It has long been my view that asset-price bubbles and the financial crises that often follow are intrinsic components of the capitalist system that cannot be avoided. Thanks to Anjan Thakor at Washington University in St Louis, we can now understand why crises are inevitable within the banking system. In “Are Financial Crises Inevitable?” he finds that in a competitive environment returns on standard banking products are driven-down to the cost of capital, leaving zero economic profits for the banks. Because of this, banks are forced to innovate with new financial products for which there is no reliable default history, creating the possibility of disagreement between banks on the optimum product pricing and therefore giving rise to the potential for banks to earn economic profits. Thakor finds that in equilibrium both the level of financial innovation and the probability of a crisis occuring are positive. He believes the probability of a banking crisis occuring is unaffected by capital requirements, a finding that makes the recent Basel III proposals obsolete. Finally, he notes that more innovative and competitive banking are more vulnerable to crises, implying that policy measures to reduce innovation and/or competitiveness in the banking sector may reduce the likelihood of future crises.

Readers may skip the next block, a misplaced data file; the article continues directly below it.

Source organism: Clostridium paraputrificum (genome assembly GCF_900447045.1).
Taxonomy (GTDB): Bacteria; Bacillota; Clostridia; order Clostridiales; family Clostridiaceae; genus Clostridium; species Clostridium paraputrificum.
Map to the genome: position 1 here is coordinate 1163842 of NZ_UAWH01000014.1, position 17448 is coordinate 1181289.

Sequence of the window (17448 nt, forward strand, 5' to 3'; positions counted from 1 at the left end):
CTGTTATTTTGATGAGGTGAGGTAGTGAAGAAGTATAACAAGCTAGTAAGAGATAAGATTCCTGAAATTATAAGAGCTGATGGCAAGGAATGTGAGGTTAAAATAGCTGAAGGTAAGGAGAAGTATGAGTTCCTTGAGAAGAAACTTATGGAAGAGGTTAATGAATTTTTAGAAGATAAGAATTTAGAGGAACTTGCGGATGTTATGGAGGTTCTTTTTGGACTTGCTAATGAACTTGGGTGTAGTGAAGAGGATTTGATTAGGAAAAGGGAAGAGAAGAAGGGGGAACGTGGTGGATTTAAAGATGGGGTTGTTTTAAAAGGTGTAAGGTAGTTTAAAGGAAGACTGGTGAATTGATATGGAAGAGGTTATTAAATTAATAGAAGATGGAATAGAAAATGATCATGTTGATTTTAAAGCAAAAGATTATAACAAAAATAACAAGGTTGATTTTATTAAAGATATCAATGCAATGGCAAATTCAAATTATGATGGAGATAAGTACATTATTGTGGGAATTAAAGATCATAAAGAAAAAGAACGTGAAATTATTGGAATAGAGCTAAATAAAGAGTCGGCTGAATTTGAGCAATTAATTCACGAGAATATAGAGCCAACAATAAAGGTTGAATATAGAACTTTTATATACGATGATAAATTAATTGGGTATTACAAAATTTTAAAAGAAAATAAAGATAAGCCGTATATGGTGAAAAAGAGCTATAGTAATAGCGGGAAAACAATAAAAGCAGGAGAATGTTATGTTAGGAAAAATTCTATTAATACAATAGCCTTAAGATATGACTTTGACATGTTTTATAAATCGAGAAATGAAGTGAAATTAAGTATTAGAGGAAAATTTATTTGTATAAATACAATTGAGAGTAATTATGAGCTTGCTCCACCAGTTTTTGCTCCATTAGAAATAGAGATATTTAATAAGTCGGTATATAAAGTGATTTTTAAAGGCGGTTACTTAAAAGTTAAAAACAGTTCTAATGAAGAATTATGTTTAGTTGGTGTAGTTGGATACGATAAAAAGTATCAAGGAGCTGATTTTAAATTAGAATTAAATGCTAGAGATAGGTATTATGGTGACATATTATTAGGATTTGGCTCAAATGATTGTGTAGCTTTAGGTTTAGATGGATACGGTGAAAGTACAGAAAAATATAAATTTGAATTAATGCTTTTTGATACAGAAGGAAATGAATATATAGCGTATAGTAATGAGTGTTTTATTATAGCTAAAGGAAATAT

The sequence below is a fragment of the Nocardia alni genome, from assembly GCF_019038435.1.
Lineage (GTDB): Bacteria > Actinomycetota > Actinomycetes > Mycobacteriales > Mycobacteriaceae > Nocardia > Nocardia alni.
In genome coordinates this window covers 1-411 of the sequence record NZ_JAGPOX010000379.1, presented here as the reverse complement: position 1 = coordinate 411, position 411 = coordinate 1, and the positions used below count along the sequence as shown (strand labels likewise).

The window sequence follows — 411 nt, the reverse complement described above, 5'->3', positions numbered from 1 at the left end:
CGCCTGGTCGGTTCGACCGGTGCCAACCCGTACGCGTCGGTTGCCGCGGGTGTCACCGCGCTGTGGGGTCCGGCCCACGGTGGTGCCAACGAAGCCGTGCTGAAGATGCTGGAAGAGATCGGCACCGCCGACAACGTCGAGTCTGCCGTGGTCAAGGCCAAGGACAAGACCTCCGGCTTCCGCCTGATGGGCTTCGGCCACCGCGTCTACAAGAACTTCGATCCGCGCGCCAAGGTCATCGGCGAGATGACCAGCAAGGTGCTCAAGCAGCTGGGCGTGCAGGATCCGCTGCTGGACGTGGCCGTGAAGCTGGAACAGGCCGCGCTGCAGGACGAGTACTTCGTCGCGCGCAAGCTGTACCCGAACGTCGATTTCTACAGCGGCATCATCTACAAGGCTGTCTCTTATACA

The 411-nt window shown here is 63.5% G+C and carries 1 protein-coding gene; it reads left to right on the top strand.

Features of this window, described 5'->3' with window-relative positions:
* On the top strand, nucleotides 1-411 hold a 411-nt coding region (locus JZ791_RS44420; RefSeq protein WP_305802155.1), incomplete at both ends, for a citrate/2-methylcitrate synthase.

- Mervyn King says banking must be reinvented (bbc.co.uk)
- New bank capital rules won’t stop crises, says top financial trade body (telegraph.co.uk)
- The psychology of financial decision making and economic crises (sciencedaily.com)
- Bernanke Says New Rules Will Reduce Risk of Crises (businessweek.com)
- Economist: Economists Don’t Know Why Unemployment Is So High (npr.org)